22Jan
By: creatingbrands On: January 22, 2017 In: Brands Comments: 0

Your brand is usually the first impression consumers, competitors and the world have of your company. Its name, logo and the marketing your organization engages in should be consistent with the message you want your brand to convey. A superior brand begins with a name, but care must be taken when choosing a name to allow for future growth and expansion without creating confusion on the part of the consumer audience you are attempting to reach.

Names as industry identifiers

One school of thought on the topic of names and their correlation to an organization’s brand holds that consumers make an immediate connection between your company and the industry in which it operates solely from a name. Some businesses believe inclusion of a reference to the industry in a company’s name is the most effective method to create a correlation with their industry. Some businesses have used a different strategy to link its brand with its industry.

Kleenex, for example, has become synonymous with its industry without having to include “tissue” in its name. The company’s branding strategy has been so successful, that many people use the company’s name as a substitute for the name of the generic product they sell.

Nike is another example of a company that developed its brand to such an extent as to become synonymous with its industry. The company’s marketing strategy dovetailed perfectly with its brand strategy to promote it as the leader in the industry in terms of products designed for superior performance and quality. When the company expanded its product line into athletic and sports apparel, its brand and marketing strategies allowed it to do so while maintaining its high-level of consumer awareness and its position as an industry leader.

The argument against linking an organization’s name with its industry

Whether through incorporation of an industry reference in its name or using branding and marketing to make the industry link, association of a company with one industry or a single product can limit the ability of a business to expand. Brand confusion can ensue when a company attempts to introduce a new product line or branch out into a new industry.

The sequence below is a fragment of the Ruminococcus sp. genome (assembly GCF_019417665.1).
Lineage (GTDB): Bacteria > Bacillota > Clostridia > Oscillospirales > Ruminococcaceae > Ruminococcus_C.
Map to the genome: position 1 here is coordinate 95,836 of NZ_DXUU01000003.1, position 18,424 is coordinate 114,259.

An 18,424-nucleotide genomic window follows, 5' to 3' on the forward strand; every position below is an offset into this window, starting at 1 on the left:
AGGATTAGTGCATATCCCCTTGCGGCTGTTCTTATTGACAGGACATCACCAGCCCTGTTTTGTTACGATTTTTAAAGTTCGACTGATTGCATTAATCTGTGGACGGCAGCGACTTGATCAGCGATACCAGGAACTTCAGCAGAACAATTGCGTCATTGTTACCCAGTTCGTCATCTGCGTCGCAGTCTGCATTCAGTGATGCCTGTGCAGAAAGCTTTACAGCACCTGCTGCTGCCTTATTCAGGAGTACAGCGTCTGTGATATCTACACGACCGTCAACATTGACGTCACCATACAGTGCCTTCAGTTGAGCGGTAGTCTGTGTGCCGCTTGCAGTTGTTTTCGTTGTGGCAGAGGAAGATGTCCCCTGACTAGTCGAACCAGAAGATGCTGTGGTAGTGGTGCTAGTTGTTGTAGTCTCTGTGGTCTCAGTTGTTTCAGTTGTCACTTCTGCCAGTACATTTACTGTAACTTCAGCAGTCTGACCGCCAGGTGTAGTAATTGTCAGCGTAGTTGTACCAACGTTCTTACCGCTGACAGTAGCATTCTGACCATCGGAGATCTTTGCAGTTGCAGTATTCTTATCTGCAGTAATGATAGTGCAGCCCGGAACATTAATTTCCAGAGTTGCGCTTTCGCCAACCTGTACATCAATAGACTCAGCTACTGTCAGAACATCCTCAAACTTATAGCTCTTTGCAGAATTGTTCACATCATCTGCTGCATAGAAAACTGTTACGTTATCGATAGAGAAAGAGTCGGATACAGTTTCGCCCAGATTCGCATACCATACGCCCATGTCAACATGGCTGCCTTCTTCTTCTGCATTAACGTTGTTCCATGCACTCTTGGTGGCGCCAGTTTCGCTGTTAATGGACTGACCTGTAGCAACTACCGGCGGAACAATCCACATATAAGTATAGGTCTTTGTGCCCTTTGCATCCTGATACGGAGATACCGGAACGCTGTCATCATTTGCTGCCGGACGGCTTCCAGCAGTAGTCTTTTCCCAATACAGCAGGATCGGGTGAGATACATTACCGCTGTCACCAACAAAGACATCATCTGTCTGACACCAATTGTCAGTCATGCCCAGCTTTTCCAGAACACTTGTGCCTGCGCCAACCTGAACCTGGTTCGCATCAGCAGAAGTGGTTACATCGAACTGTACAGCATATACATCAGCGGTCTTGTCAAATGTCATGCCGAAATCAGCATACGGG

For instance, Xerox established itself as the leader in the copier industry through its brand. Its branding strategy would eventually prove to be too successful and stand in the way of the company’s efforts to discontinue its line of stand-alone copiers. A new logo and marketing campaign would take years to refocus consumer awareness away from a Xerox brand that had been associated with a specific product in one particular industry.

Learning from the successes and failures of others

The conclusion to be drawn from the lessons of other companies might be that instant association of your company’s name with its industry is something that should be addressed when developing a brand strategy. Thinking of your company’s name as part of the branding process and not as a stand-alone issue will prevent wasting time and resources focusing too much on industry recognition or linkage to products when choosing a name. General Electric is a prime example of a company that has expanded its brand into products and services far removed from anything its name might at first bring to mind.

General Electric has grown into a global enterprise, but its business interests now include financial services, healthcare, software development and other areas unrelated to electricity or electrically products. Now known primarily as “GE,” the company has found ways to expand its brand over the years without creating confusion among its customers.

The professionals at CreatingBrands.com believe in the core principles underlying the development of a successful brand, including:

  • Give consumers something that is of value to them based upon knowing your audience and what is most important to them
  • Offer a message or promise that is consistent with the values of your organization
  • Remain consistent with the strengths and limitations of your company
  • Utilize all segments of your organization and commitments them to the success of your brand

The name you choose for your company should do more than merely link it to a particular industry. Its name should be representative of its values and become synonymous with them, much more than with one particular industry, in the minds of consumers. CreatingBrands.com understands this principle and works closely with businesses in acquiring a name and using it effectively in the branding process.